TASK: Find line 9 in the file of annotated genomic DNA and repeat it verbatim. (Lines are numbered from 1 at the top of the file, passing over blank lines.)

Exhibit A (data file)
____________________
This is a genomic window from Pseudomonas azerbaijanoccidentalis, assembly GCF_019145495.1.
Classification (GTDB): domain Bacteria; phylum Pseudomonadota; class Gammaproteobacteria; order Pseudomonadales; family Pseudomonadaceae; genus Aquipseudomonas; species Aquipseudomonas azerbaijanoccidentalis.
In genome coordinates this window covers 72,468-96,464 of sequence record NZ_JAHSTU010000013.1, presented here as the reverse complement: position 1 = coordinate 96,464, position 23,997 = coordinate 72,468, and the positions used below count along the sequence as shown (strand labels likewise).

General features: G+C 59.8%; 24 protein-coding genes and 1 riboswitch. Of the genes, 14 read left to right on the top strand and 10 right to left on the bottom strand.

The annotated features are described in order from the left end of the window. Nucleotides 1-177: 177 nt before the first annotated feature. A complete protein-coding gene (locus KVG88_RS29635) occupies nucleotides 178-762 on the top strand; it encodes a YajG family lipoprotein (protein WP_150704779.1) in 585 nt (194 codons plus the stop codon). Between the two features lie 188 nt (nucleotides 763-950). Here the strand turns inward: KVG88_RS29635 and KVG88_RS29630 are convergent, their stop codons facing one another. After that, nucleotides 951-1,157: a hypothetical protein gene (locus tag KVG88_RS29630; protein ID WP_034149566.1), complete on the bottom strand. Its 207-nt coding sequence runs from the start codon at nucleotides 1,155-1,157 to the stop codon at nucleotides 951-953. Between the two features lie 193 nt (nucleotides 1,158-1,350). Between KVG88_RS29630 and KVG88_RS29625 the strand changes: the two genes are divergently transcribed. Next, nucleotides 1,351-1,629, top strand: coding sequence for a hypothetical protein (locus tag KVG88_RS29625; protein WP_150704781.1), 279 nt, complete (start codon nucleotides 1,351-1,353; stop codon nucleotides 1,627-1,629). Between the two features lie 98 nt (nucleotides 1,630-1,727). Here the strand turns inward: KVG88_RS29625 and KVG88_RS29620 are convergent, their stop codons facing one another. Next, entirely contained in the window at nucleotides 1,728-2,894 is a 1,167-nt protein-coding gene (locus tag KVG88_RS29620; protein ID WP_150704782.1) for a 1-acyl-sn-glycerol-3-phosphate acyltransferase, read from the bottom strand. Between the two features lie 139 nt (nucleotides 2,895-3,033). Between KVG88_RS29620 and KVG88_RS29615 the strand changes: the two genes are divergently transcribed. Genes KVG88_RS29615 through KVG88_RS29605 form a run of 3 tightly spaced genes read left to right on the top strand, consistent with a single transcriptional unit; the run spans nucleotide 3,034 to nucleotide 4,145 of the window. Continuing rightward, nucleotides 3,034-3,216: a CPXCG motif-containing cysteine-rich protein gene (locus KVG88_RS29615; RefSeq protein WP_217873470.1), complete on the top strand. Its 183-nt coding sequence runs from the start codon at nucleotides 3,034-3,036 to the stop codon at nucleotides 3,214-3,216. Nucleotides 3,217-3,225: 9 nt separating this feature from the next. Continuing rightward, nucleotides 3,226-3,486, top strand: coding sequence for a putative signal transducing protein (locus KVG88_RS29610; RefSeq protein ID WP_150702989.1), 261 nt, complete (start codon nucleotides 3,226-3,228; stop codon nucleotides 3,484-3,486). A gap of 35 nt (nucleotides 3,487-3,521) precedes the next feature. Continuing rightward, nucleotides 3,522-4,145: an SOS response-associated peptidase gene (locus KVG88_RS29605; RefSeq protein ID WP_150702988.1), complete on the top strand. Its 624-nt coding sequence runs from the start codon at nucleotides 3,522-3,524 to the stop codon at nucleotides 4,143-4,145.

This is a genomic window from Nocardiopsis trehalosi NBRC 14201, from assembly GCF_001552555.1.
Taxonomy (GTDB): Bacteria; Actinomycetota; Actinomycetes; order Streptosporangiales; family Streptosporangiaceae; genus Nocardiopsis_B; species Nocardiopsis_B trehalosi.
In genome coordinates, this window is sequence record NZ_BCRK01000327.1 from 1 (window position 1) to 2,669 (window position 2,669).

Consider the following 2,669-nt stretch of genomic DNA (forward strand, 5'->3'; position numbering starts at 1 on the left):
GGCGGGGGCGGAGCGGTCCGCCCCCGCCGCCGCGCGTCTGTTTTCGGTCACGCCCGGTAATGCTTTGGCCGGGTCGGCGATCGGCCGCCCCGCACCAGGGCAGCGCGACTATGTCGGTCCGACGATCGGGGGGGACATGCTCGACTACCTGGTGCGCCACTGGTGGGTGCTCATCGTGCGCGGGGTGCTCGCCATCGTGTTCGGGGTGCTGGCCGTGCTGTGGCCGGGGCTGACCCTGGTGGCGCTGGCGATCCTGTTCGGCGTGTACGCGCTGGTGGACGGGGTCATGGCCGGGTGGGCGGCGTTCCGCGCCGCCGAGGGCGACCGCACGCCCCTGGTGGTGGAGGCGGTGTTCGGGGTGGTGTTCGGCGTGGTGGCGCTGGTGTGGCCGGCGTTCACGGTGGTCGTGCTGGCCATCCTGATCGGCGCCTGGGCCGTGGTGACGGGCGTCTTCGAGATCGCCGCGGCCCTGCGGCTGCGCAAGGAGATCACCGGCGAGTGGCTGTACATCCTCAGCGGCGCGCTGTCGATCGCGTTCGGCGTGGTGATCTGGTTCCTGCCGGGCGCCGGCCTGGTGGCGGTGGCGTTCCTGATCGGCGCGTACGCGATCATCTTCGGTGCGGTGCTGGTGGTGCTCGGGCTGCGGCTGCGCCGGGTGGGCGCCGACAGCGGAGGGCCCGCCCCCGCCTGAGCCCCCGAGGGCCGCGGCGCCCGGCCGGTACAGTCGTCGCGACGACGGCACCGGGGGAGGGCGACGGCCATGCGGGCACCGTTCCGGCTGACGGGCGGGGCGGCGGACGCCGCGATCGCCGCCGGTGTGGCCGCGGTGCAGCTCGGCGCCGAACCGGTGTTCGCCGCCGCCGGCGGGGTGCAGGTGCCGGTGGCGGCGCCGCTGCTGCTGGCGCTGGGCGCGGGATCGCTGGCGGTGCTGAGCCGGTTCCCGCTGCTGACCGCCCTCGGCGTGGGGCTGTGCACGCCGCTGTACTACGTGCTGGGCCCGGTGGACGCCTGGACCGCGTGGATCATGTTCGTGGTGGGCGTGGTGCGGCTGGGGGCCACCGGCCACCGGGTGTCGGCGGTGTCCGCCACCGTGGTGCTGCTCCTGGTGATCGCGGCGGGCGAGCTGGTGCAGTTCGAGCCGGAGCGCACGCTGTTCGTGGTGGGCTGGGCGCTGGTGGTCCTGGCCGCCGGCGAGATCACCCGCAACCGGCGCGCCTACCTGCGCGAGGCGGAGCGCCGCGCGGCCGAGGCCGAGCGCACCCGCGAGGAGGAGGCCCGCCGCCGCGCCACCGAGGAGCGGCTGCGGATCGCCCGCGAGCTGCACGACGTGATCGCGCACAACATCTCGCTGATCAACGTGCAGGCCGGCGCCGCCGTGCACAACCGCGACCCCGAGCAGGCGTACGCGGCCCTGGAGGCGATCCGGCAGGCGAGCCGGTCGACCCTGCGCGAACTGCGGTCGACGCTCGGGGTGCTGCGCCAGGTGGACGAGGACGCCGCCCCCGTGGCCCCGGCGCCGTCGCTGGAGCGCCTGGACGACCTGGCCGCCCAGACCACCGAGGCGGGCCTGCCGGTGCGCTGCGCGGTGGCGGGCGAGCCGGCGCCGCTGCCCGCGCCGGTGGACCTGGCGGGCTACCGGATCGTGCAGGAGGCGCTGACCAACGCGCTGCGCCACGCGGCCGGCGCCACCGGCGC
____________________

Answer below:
Consider the following 2,669-nt stretch of genomic DNA (forward strand, 5'->3'; position numbering starts at 1 on the left):